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Category:    Home > Reviews > Drama > Crime > Detective > Racism > Mystery > Politics > Murder > BLACKkKLANSMAN 4K (2018/Universal 4K Ultra HD Blu-ray w/Blu-ray)

BLACKkKLANSMAN 4K (2018/Universal 4K Ultra HD Blu-ray w/Blu-ray)

4K Ultra HD Picture: B+ 1080p HD Picture: B- Sound: B+ Extras: C Film: B

In recent years, Spike Lee never stopped making feature films, but may have become sidetracked a bit with genre remakes that were problematic (Oldboy) or unusual (Ganja & Hess), but films about The Black Experience and truth hiding underneath institutionalized racism have produced his most important films. Based on a true story (we can take that claim seriously for a change), BLACKkKLANSMAN (2018) is based on the true story of an African American police officer (great work by John David Washington) Ku Klux Klan recruitment phone number (long before cell phones, Caller ID and the like) and actually gets an immediate answer. He decides to pretend to be an angry white racist and immediately is welcome with open arms!!!

However, he cannot show up or give up that he is not white, so he convinces a fellow officer (Adam Driver, amazing as ever) to be him when not on the phone. Sounds like it could be a very grim screwball comedy and it is slightly sold that way, but it is not a real comedy and anything funny is as unintentional as Martin Scorsese's King Of Comedy, which itself deals with distorted identities, if not racism. Both still juggle plenty of psychosis.

These detectives have to figure out what they are up to, then the situation gets worse when a military-grade explosive goes missing and the federal government gets involved indirectly. The film asks some important questions and how the unthinkable keeps happening, making the story then based on the book by real life detective Ron Stallworth. Lee has explicitly stated it is about racism that we have seen breaking out in the last few years since the 2016 Election and the film has only become more relevant since its release. The ending is great and I can imagine what he could have added since this hit theaters, but all that has happened in the few short months since it debuted on the big screen only confirms how 100% on the money Lee is and add just how good, well-paced, well-written, well cast and well performed the film is and you have one of the year's best.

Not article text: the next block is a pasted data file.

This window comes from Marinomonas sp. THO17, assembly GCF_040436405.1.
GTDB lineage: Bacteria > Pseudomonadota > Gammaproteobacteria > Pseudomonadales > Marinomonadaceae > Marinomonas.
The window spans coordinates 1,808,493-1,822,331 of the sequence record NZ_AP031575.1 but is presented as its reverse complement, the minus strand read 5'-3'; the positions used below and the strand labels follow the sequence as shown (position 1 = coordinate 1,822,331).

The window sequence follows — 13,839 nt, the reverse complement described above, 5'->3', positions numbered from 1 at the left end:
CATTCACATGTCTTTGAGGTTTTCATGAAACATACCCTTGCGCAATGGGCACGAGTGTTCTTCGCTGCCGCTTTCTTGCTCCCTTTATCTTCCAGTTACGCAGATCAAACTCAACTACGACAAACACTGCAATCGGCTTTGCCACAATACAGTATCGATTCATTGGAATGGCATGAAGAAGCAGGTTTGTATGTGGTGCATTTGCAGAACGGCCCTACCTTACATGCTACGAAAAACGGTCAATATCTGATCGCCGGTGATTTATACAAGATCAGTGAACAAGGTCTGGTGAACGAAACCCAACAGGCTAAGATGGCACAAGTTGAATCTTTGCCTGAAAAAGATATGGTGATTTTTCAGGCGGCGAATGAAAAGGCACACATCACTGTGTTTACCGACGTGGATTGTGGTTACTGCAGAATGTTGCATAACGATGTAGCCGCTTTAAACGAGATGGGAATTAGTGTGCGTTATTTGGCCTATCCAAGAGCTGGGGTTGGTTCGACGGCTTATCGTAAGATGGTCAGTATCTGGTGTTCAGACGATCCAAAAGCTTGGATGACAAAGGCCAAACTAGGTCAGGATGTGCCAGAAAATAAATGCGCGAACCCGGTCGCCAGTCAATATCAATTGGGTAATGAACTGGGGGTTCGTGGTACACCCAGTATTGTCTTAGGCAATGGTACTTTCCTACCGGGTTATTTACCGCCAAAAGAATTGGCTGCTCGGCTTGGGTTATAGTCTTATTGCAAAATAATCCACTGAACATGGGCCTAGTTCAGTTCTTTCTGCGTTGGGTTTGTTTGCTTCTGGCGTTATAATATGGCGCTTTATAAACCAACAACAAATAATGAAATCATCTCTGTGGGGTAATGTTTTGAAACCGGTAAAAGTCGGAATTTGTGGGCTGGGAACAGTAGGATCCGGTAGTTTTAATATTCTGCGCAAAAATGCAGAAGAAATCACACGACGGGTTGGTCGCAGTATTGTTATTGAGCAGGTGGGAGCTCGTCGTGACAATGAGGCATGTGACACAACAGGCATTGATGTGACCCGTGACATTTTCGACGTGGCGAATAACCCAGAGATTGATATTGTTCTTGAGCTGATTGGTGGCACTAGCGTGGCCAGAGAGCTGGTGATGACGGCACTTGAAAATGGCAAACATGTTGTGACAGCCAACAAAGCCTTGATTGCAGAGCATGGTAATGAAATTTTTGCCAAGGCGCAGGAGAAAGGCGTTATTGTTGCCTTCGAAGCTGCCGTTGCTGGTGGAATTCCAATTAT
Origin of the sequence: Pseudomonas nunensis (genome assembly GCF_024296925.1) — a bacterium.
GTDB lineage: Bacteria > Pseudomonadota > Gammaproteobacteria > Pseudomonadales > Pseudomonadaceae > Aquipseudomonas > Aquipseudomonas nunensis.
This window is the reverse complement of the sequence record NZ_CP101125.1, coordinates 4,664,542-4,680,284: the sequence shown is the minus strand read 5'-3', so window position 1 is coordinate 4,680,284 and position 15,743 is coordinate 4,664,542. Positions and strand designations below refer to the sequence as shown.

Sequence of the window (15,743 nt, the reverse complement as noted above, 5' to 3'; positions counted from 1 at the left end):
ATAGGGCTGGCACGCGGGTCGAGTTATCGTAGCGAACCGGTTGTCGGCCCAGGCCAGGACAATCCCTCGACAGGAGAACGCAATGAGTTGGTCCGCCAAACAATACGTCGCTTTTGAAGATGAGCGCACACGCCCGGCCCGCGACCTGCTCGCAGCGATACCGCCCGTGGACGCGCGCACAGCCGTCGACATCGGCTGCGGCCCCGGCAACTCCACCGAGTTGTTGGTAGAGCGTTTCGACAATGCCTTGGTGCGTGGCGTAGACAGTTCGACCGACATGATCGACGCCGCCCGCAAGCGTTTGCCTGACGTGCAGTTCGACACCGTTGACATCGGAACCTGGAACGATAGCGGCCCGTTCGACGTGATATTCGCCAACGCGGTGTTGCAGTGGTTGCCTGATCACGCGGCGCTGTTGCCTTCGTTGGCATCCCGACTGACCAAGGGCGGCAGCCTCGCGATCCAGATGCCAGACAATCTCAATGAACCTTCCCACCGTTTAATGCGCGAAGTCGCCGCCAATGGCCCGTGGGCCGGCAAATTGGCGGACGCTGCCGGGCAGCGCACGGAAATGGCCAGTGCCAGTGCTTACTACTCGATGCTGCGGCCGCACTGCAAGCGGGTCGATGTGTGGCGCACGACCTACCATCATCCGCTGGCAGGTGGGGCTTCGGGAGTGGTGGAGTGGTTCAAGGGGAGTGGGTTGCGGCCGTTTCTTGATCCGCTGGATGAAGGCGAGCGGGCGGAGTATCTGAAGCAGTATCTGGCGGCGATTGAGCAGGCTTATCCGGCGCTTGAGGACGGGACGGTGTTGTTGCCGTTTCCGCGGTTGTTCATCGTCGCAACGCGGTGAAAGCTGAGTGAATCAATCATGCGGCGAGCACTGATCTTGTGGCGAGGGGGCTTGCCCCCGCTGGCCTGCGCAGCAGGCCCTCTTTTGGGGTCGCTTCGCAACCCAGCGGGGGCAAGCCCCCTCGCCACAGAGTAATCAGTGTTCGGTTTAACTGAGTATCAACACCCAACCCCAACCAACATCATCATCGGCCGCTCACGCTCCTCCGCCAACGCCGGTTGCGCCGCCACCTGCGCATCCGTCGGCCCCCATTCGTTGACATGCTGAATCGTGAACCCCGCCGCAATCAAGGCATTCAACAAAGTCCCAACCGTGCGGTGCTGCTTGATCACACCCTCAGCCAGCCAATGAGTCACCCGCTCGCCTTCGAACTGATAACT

Cheers also to a few cameos I will not ruin, plus the wonderful Laura Harrier as the leftist Ron meets to find the truth out on the other side of the political struggle, Ashley Atkinson (Lee's Inside Man) as a main racist('s) wife who is as out of her mind as she's being used and the again fearless Topher Grace portraying one of the worst people in U.S. (all) political history and absolute hatemongering: David Duke.

Though I'm always happy to see a great director like Lee try to stretch into new directions, he has not lost his comedy sense either, but this is his strongest outright political film since Bamboozled (2000) if not Clockers (1995) or even Malcolm X (1992), so it is his strongest best form in a while. No we'll see how much more accurate BLACKkKLANSMAN is as it continues to arrive in the home, uncut.

The film is exceptionally well shot on film in the 2.35 X 1 scope frame (Super 35 with some Super 16) and in its 2160p HEVC/H.265, Dolby Vision/HDR (10; Ultra HD Premium)-enhanced Ultra High Definition image looks smooth, fine, solid and with very naturalistic, wide color range that puts most HD to shame. Director of Photography Chayse Irvin, C.S.C., does a really seamless job making it all look real without surreal, overdoing the colors in a cliched 1970s style (as the logo of the film may suggest), yet it still looks authentically period. The 1080p 2.35 X 1 digital High Definition image transfer on the regular Blu-ray is fine, but can have some dull moments visually and no match for the older format cannot handle. Especially considering it is a film shoot, all the more reason, Dolby Vision was needed for the 4K version to capture as much of the great quality of the advanced 35mm Kodak Vision 3 color negative film with some Kodak black & white, Kodak Ektachrome and 16mm footage.

The sound on both versions is Dolby Atmos 11.1 lossless (Dolby TrueHD 7.1 mixdown for older systems) and though dialogue-based at times, has some good sound design and impressive use of classic hit records. Lee's film always pay attention to sound and note how he plays with sound the characters cannot hear but we can between scenes and their transitions.

Extras are few, but include an Extended Original Theatrical Trailer with Prince singing ''Mary Don't You Weep'' and a too-brief Making Of featurette.

- Nicholas Sheffo


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